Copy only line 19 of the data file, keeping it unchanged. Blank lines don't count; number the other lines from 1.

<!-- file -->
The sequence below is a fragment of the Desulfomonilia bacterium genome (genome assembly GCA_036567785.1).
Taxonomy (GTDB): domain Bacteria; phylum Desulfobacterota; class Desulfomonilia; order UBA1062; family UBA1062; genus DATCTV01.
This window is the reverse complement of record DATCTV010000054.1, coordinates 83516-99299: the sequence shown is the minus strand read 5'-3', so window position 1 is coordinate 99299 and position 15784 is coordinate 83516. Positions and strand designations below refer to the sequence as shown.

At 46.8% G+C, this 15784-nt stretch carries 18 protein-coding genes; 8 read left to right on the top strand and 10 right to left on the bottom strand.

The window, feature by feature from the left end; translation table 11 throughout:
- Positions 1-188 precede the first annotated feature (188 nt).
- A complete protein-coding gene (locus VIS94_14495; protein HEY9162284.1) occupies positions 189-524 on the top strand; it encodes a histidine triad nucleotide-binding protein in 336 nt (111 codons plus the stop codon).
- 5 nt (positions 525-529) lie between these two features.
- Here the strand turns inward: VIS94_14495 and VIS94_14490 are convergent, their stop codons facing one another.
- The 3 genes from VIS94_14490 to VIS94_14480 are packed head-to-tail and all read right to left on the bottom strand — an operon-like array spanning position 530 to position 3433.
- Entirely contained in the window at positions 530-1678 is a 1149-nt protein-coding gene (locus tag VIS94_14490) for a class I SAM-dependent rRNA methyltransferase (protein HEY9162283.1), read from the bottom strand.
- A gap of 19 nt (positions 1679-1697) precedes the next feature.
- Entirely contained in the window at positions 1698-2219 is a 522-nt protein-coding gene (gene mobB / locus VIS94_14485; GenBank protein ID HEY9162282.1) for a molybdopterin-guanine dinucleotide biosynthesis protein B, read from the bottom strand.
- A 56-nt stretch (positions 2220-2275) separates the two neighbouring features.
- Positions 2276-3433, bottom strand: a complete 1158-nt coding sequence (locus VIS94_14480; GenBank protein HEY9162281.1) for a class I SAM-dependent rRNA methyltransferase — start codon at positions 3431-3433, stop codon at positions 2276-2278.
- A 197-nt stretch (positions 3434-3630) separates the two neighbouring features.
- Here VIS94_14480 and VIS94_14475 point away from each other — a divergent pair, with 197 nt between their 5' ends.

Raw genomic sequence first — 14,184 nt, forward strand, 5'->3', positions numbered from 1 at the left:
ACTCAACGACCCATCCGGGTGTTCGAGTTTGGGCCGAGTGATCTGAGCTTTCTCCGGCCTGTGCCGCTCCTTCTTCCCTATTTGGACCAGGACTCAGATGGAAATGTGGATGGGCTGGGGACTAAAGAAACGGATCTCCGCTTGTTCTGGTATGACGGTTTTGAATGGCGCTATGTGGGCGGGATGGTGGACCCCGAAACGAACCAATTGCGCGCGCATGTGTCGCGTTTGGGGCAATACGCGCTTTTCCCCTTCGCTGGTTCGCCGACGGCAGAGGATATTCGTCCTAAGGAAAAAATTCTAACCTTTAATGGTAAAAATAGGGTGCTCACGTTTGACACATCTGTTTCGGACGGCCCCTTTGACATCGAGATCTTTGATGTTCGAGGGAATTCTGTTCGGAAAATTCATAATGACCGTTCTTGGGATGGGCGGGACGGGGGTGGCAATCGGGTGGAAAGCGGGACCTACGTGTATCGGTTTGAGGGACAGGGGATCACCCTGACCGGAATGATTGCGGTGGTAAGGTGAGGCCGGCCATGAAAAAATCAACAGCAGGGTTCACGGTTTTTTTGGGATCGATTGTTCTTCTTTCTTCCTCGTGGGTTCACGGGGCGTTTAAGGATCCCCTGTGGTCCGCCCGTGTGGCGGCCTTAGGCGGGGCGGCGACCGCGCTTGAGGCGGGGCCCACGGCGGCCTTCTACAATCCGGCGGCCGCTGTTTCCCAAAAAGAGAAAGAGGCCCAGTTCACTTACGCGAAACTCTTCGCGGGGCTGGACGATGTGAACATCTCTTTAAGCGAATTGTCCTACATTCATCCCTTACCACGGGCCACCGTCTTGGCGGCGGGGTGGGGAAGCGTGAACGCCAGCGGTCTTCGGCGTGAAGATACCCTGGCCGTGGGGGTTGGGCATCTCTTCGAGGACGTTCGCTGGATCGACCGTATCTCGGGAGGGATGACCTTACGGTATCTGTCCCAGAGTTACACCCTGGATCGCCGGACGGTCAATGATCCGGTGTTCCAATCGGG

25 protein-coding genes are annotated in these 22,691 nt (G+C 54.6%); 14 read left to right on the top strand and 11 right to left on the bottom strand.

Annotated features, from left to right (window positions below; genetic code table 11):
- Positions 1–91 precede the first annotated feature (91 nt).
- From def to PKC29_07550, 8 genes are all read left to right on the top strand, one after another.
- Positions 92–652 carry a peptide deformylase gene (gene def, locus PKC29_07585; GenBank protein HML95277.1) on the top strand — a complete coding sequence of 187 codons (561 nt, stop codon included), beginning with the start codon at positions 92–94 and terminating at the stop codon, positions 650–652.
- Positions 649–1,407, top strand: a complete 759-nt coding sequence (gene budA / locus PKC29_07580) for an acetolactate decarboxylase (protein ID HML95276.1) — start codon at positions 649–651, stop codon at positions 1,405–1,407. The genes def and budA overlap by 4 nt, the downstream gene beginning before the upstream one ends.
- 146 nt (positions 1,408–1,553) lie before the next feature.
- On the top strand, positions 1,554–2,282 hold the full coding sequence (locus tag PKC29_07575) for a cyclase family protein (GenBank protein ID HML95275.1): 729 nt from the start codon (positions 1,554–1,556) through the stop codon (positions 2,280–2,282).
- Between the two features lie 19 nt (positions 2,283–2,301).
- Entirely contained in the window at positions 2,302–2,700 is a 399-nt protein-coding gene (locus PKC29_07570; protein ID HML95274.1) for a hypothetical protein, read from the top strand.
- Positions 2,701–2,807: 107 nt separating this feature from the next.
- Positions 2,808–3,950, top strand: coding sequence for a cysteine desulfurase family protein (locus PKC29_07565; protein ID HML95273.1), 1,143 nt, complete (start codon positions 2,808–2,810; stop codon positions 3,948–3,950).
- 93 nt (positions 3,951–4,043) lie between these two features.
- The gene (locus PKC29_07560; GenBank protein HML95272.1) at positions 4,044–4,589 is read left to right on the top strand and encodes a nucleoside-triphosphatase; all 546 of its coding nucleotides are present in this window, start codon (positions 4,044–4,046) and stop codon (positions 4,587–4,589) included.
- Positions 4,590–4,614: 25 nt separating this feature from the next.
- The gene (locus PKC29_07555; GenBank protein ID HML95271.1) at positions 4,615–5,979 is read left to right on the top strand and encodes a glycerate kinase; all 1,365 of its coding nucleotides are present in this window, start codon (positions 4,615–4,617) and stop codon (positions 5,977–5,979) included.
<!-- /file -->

ACTCAACGACCCATCCGGGTGTTCGAGTTTGGGCCGAGTGATCTGAGCTTTCTCCGGCCTGTGCCGCTCCTTCTTCCCTATTTGGACCAGGACTCAGATGGAAATGTGGATGGGCTGGGGACTAAAGAAACGGATCTCCGCTTGTTCTGGTATGACGGTTTTGAATGGCGCTATGTGGGCGGGATGGTGGACCCCGAAACGAACCAATTGCGCGCGCATGTGTCGCGTTTGGGGCAATACGCGCTTTTCCCCTTCGCTGGTTCGCCGACGGCAGAGGATATTCGTCCTAAGGAAAAAATTCTAACCTTTAATGGTAAAAATAGGGTGCTCACGTTTGACACATCTGTTTCGGACGGCCCCTTTGACATCGAGATCTTTGATGTTCGAGGGAATTCTGTTCGGAAAATTCATAATGACCGTTCTTGGGATGGGCGGGACGGGGGTGGCAATCGGGTGGAAAGCGGGACCTACGTGTATCGGTTTGAGGGACAGGGGATCACCCTGACCGGAATGATTGCGGTGGTAAGGTGAGGCCGGCCATGAAAAAATCAACAGCAGGGTTCACGGTTTTTTTGGGATCGATTGTTCTTCTTTCTTCCTCGTGGGTTCACGGGGCGTTTAAGGATCCCCTGTGGTCCGCCCGTGTGGCGGCCTTAGGCGGGGCGGCGACCGCGCTTGAGGCGGGGCCCACGGCGGCCTTCTACAATCCGGCGGCCGCTGTTTCCCAAAAAGAGAAAGAGGCCCAGTTCACTTACGCGAAACTCTTCGCGGGGCTGGACGATGTGAACATCTCTTTAAGCGAATTGTCCTACATTCATCCCTTACCACGGGCCACCGTCTTGGCGGCGGGGTGGGGAAGCGTGAACGCCAGCGGTCTTCGGCGTGAAGATACCCTGGCCGTGGGGGTTGGGCATCTCTTCGAGGACGTTCGCTGGATCGACCGTATCTCGGGAGGGATGACCTTACGGTATCTGTCCCAGAGTTACACCCTGGATCGCCGGACGGTCAATGATCCGGTGTTCCAATCGGG